1:1 The following is a record of what Amos prophesied. 1 He 2 was one of the herdsmen from Tekoa. These prophecies about Israel were revealed to him 3 during the time of 4 King Uzziah of Judah and 5 King Jeroboam son of Joash of Israel, two years before the earthquake. 6
2 tn Heb “who.” Here a new sentence has been started in the translation for stylistic reasons.
3 tn Heb “which he saw concerning Israel.”
4 tn Heb “in the days of.”
5 tn The Hebrew text repeats, “and in the days of.” This phrase has not been repeated in the translation for stylistic reasons.
6 sn This refers to a well-known earthquake that occurred during the first half of the 8th century
7 tn Heb “replied and said.” The phrase “and said” is pleonastic (redundant) and has not been included in the translation.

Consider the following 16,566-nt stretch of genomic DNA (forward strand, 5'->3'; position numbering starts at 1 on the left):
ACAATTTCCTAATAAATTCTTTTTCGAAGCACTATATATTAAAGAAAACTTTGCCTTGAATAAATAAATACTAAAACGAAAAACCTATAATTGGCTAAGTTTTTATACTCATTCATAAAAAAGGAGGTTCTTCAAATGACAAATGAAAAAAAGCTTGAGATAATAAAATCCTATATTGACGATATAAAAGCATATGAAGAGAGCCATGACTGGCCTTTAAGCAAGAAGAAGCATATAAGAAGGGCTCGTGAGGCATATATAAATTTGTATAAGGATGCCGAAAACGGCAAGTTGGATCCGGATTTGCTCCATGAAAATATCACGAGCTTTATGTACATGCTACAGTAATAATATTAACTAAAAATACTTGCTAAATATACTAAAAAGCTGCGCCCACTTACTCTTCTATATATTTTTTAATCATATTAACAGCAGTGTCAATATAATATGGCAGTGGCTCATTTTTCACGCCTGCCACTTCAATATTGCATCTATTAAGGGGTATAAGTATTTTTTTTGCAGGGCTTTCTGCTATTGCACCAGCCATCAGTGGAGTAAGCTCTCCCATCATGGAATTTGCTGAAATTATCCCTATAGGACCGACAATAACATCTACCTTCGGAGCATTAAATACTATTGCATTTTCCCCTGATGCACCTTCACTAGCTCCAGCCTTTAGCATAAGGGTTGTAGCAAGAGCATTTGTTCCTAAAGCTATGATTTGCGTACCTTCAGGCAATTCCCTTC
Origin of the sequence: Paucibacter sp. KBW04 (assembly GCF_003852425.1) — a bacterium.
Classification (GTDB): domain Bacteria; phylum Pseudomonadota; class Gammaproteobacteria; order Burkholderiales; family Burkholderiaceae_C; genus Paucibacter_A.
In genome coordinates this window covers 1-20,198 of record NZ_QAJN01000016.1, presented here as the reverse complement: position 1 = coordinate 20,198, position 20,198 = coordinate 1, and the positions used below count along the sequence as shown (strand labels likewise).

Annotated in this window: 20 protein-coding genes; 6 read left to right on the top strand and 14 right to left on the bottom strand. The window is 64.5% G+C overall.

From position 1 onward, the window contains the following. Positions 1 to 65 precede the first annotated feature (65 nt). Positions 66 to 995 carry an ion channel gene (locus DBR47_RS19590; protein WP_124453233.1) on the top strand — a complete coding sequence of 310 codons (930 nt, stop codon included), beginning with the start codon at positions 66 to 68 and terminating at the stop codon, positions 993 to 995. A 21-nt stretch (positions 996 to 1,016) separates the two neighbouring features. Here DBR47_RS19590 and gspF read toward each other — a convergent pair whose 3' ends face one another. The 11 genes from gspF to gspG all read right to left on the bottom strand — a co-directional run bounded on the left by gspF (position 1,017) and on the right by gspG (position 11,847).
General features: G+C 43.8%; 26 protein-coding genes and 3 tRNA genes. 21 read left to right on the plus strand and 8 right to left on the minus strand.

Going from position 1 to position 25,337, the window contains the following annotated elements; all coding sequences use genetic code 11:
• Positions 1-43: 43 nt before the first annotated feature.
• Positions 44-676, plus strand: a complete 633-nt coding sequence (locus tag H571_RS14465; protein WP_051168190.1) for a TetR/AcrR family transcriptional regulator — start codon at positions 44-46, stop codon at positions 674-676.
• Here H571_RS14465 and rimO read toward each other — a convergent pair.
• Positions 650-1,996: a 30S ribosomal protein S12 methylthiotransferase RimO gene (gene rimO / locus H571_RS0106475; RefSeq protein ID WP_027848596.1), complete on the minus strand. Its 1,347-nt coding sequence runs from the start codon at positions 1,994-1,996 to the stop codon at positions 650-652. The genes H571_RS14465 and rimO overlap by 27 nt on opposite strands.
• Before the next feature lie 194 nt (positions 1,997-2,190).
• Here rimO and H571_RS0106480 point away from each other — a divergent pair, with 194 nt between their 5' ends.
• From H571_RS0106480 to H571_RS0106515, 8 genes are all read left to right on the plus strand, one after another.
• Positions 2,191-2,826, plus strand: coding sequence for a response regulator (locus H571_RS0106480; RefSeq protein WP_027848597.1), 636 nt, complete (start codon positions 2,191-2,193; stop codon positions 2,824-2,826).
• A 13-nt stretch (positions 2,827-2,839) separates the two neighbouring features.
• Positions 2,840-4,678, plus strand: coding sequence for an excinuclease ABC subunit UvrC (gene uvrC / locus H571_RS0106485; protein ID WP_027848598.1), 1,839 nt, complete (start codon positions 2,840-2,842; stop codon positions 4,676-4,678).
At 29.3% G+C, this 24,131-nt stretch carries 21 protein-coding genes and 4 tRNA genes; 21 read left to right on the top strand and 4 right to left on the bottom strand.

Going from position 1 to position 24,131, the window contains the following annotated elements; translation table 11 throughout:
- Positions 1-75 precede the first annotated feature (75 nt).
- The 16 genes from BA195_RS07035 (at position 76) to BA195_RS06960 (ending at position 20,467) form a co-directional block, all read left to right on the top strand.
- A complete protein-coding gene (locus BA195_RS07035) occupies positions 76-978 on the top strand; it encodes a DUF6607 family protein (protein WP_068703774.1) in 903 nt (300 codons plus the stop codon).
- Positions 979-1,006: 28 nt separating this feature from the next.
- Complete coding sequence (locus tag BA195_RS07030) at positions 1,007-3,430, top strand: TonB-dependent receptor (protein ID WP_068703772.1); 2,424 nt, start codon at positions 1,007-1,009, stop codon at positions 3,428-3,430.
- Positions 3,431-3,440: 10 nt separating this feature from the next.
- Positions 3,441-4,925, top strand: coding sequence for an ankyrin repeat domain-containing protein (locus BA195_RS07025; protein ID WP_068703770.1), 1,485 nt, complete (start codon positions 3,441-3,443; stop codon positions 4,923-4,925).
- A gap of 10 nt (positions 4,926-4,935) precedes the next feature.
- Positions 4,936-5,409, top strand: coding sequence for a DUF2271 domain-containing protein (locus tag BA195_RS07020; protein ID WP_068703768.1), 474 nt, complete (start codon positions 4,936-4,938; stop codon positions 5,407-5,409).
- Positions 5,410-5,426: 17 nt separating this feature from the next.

8 tn Heb “I was not a prophet nor was I the son of a prophet.” The phrase “son of a prophet” refers to one who was trained in a prophetic guild. Since there is no equative verb present in the Hebrew text, another option is to translate with the present tense, “I am not a prophet by profession.” In this case Amos, though now carrying out a prophetic ministry (v. 15), denies any official or professional prophetic status. Modern English versions are divided about whether to understand the past (JB, NIV, NKJV) or present tense (NASB, NEB, NRSV, NJPS) here.
9 tn Heb “for.”
10 tn Heb “gashed”; or “pierced.”
sn For a discussion of the agricultural background, see O. Borowski, Agriculture in Iron Age Israel, 128-29.
11 sn It is possible that herdsmen agreed to care for sycamore fig trees in exchange for grazing rights. See P. King, Amos, Hosea, Micah, 116-17. Since these trees do not grow around Tekoa but rather in the lowlands, another option is that Amos owned other property outside his hometown. In this case, this verse demonstrates his relative wealth and is his response to Amaziah; he did not depend on prophecy as a profession (v. 13).